As you may have heard, there is a standardized test cheating scandal going on in Atlanta. It appears that many teachers and administrators collaborated to change wrong student answers to correct student answers, thereby improving their schools' reputations and reaping many personal benefits including sizable bonuses. Both the New York Times and Bill Ayers have written cogent commentaries on this, and I thought I would add this educator's voice to the mix.
First of all, cheating is wrong. It nullifies whatever good can come from standardized tests (i.e. exposing weaknesses in the curriculum that need to be addressed), it masks actual deficiencies that should be addressed, and it serves to prop up a system that is inherently worthless. The teachers involved were wrong to participate in the cheating, and the administrators were even more wrong to encourage and/or coerce that participation. If cheating goes undetected, it reinforces the whole system of testing and provides fake successes for the pro-testing and "reform" movement.
The heroic way to resist the testing regime is the way of the Garfield High School faculty, who refused to administer a test they felt did not measure student learning and took time away from useful classroom instruction. They are an inspiration to all teachers who know that high-stakes testing is not the key to student success.
But not all of us can be heroes. This cheating may be a kind of desperate sabotage of untenable work conditions, where your whole value as a human being is boiled down to a number that you ultimately don't have much control over. Many teachers (sometimes me included, but not today) feel helpless in front a system madated at the state and federal level. We know that those tests are of no value to the students involved, and it's hard to help our kids take ownership of testing that has no impact on them but lots of impact on their schools.
Here's the thing: no students were harmed by teachers erasing their answers on a standardized test. In fact, they helped bring money into the district by gaming a corrupt system to get ahead. It's still wrong, and people who participate should face professional punishments--losing their job, perhaps; losing their bonuses, certainly. And some other cheating scandals, where students were actually injured (like this one in El Paso) certainly merit some harsh punishment WHILE AT THE SAME TIME inviting reflection on systems that would lead professionals to think such horrific actions were a good idea.
But the criminal prosecutions being pursued are preposterous. Yes, the testing officials made a difficult work situation (albeit one mandated by Arne Duncan and the feds) by forcing teachers to do something they knew was wrong. But the superintendant is facing up to 45 years in prison, and bail has been set for several teachers and administrators in the hundreds of thousands of dollars. They are being punished for resisting in the non-heroic mode, for doing what human beings do under extreme pressure. And guess what? Nearly all of the accused are African American.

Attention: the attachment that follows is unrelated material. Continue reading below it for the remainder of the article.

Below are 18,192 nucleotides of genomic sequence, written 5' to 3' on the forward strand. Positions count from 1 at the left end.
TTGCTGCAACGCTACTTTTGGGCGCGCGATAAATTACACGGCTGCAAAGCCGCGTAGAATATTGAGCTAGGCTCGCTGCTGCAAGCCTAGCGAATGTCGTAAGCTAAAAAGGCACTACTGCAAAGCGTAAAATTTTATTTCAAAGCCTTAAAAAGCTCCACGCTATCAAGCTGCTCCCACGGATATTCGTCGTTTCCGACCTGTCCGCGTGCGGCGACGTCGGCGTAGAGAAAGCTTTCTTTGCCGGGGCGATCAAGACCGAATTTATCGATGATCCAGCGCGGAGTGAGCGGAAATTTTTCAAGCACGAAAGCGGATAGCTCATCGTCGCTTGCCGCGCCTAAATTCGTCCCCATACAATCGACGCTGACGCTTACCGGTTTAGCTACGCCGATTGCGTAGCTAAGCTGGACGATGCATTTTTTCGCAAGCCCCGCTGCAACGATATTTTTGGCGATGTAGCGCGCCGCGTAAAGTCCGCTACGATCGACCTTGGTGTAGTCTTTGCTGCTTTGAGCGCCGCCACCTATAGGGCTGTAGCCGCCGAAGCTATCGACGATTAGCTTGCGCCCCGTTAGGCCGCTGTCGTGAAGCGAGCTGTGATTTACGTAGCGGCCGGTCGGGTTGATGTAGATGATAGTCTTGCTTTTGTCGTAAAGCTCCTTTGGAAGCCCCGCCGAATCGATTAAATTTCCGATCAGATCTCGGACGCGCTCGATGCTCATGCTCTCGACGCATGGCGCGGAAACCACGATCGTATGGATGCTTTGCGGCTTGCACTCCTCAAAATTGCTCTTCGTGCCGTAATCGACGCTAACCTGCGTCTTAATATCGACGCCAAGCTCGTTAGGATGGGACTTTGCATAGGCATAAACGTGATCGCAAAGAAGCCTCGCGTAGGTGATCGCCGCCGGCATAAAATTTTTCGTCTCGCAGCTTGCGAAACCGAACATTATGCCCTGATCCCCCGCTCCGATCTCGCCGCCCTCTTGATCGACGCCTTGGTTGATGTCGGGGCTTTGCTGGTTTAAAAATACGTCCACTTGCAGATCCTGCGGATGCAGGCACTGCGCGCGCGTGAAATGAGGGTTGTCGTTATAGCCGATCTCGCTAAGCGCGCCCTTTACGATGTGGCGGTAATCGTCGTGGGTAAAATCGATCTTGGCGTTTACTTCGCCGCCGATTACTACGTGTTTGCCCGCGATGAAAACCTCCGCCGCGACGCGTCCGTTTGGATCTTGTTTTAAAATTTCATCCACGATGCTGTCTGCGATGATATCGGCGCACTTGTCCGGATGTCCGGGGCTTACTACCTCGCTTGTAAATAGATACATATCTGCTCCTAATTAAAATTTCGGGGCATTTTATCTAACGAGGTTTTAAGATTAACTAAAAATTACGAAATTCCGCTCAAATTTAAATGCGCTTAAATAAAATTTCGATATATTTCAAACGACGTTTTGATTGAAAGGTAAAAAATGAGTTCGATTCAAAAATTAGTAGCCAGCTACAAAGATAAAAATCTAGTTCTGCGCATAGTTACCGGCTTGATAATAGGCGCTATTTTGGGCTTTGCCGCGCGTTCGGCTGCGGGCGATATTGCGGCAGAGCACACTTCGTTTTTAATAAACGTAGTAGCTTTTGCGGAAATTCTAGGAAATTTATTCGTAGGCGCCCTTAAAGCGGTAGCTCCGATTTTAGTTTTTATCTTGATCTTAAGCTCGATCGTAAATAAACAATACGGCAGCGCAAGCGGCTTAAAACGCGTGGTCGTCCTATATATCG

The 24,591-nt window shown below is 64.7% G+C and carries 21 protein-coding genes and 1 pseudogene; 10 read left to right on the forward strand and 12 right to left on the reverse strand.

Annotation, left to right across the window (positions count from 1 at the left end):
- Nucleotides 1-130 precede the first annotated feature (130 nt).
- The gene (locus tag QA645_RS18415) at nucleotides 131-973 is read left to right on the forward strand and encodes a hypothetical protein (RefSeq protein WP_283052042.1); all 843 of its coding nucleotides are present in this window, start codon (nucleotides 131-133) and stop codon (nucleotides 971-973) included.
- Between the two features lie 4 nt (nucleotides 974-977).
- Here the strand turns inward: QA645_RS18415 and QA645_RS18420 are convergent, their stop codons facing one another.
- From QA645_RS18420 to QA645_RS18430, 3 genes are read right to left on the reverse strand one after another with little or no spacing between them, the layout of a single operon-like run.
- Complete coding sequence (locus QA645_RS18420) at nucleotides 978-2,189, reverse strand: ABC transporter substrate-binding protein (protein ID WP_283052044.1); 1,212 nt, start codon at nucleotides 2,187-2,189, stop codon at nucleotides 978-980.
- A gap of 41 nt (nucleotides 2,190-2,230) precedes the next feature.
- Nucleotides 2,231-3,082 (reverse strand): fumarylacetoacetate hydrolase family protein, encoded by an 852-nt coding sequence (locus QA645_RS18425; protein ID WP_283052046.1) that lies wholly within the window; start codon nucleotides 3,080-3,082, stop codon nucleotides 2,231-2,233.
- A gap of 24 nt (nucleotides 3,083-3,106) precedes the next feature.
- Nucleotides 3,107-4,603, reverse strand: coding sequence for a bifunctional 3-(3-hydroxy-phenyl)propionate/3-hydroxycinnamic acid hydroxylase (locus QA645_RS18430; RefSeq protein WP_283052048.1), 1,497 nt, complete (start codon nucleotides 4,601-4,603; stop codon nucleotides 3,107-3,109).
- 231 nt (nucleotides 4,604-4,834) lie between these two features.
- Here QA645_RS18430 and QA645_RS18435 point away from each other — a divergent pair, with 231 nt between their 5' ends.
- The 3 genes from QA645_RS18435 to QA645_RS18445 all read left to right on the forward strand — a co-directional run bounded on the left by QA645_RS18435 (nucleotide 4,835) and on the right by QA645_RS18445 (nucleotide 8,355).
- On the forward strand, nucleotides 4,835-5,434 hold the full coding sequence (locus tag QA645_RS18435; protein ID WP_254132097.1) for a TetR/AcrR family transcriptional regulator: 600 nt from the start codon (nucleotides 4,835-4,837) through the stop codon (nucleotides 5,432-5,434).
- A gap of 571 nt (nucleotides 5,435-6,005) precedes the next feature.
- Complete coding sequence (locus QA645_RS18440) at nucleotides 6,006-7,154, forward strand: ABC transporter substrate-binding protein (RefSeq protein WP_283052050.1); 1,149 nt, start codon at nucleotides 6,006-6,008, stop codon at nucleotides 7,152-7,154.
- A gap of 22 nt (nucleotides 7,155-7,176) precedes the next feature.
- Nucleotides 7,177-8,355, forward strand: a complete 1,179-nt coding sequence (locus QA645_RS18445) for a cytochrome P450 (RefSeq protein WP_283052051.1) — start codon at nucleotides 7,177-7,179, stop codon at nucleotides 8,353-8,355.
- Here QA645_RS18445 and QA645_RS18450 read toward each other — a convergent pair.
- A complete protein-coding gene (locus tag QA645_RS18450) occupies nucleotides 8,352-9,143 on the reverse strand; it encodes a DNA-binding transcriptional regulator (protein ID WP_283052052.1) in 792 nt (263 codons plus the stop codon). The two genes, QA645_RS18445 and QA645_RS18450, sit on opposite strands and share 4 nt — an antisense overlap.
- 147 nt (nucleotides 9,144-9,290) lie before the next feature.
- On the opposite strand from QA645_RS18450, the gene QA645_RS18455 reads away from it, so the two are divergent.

This reminds me of other large scandals, like when the bank HSBC funded Mexican drug cartels that kill lots of people, both funding and killing in violation of lots of laws and ethics, and none of their officials went to jail or had to pay a single fine. Bizarre. I bet, though, that their officials weren't middle-income African American people. They had to make a profit! That's how the system works!
So, when people of color working in social welfare organizations screw up and cheat the system out of a few thousand dollars, they deserve massive fines and long jail sentences. When people, primarily rich white people, in large banks screw up and cheat people out of their lives and livelihoods and take their houses and fund killers and launder billions of dollars, the people involved are just too important to prosecute and cannot possiblly be held responsible.
This is an outrage. Both systems are wrong (testing to determine school funding, and banking to fund truly criminal enterprise), and both deserve some punishment--but people who did not hurt children deserve much less punishment than people who help murderers and steal peoples' homes out from under them. We should not jail people for their non-heroic resistance; we should jail the people that made them feel cheating was necessary for the survival of a good institution (public schools). Conversely, maybe we could focus prosecuting power on drug cartel enablers and actual child abusers, and then we could focus other energy on creating excellent educational opportunities for every young person.